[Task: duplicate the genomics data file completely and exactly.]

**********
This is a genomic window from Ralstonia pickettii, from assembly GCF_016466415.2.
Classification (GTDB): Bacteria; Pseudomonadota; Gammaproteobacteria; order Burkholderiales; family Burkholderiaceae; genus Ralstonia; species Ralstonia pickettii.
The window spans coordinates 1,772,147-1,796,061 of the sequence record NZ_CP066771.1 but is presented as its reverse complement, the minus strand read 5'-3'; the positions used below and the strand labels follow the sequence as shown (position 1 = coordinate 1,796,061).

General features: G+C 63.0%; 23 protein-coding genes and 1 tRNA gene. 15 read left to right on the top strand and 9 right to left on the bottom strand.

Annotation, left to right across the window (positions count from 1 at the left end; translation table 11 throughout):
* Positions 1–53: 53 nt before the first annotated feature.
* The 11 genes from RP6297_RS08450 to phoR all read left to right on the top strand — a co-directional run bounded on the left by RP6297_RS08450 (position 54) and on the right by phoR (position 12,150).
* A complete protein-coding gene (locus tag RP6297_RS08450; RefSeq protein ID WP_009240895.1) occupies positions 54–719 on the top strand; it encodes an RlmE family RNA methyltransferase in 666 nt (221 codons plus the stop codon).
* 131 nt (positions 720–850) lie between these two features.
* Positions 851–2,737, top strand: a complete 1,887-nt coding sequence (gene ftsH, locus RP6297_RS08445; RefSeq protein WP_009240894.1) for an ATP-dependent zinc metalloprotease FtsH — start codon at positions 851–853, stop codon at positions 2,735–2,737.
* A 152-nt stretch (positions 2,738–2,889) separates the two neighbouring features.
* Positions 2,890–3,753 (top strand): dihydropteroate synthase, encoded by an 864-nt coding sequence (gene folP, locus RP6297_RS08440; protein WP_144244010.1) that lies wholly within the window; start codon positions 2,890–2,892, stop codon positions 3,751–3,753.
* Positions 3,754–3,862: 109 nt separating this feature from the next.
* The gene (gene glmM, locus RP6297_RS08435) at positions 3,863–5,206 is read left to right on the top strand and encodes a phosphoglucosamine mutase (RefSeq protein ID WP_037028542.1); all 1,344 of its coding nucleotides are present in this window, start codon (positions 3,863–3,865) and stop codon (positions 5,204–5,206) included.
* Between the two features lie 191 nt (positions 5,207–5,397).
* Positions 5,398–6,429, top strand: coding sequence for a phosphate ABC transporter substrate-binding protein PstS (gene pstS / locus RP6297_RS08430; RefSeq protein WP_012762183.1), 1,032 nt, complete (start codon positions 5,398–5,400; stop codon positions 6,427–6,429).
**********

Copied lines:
This is a genomic window from Ralstonia pickettii, from assembly GCF_016466415.2.
Classification (GTDB): Bacteria; Pseudomonadota; Gammaproteobacteria; order Burkholderiales; family Burkholderiaceae; genus Ralstonia; species Ralstonia pickettii.
The window spans coordinates 1,772,147-1,796,061 of the sequence record NZ_CP066771.1 but is presented as its reverse complement, the minus strand read 5'-3'; the positions used below and the strand labels follow the sequence as shown (position 1 = coordinate 1,796,061).

General features: G+C 63.0%; 23 protein-coding genes and 1 tRNA gene. 15 read left to right on the top strand and 9 right to left on the bottom strand.

Annotation, left to right across the window (positions count from 1 at the left end; translation table 11 throughout):
* Positions 1–53: 53 nt before the first annotated feature.
* The 11 genes from RP6297_RS08450 to phoR all read left to right on the top strand — a co-directional run bounded on the left by RP6297_RS08450 (position 54) and on the right by phoR (position 12,150).
* A complete protein-coding gene (locus tag RP6297_RS08450; RefSeq protein ID WP_009240895.1) occupies positions 54–719 on the top strand; it encodes an RlmE family RNA methyltransferase in 666 nt (221 codons plus the stop codon).
* 131 nt (positions 720–850) lie between these two features.
* Positions 851–2,737, top strand: a complete 1,887-nt coding sequence (gene ftsH, locus RP6297_RS08445; RefSeq protein WP_009240894.1) for an ATP-dependent zinc metalloprotease FtsH — start codon at positions 851–853, stop codon at positions 2,735–2,737.
* A 152-nt stretch (positions 2,738–2,889) separates the two neighbouring features.
* Positions 2,890–3,753 (top strand): dihydropteroate synthase, encoded by an 864-nt coding sequence (gene folP, locus RP6297_RS08440; protein WP_144244010.1) that lies wholly within the window; start codon positions 2,890–2,892, stop codon positions 3,751–3,753.
* Positions 3,754–3,862: 109 nt separating this feature from the next.
* The gene (gene glmM, locus RP6297_RS08435) at positions 3,863–5,206 is read left to right on the top strand and encodes a phosphoglucosamine mutase (RefSeq protein ID WP_037028542.1); all 1,344 of its coding nucleotides are present in this window, start codon (positions 3,863–3,865) and stop codon (positions 5,204–5,206) included.
* Between the two features lie 191 nt (positions 5,207–5,397).
* Positions 5,398–6,429, top strand: coding sequence for a phosphate ABC transporter substrate-binding protein PstS (gene pstS / locus RP6297_RS08430; RefSeq protein WP_012762183.1), 1,032 nt, complete (start codon positions 5,398–5,400; stop codon positions 6,427–6,429).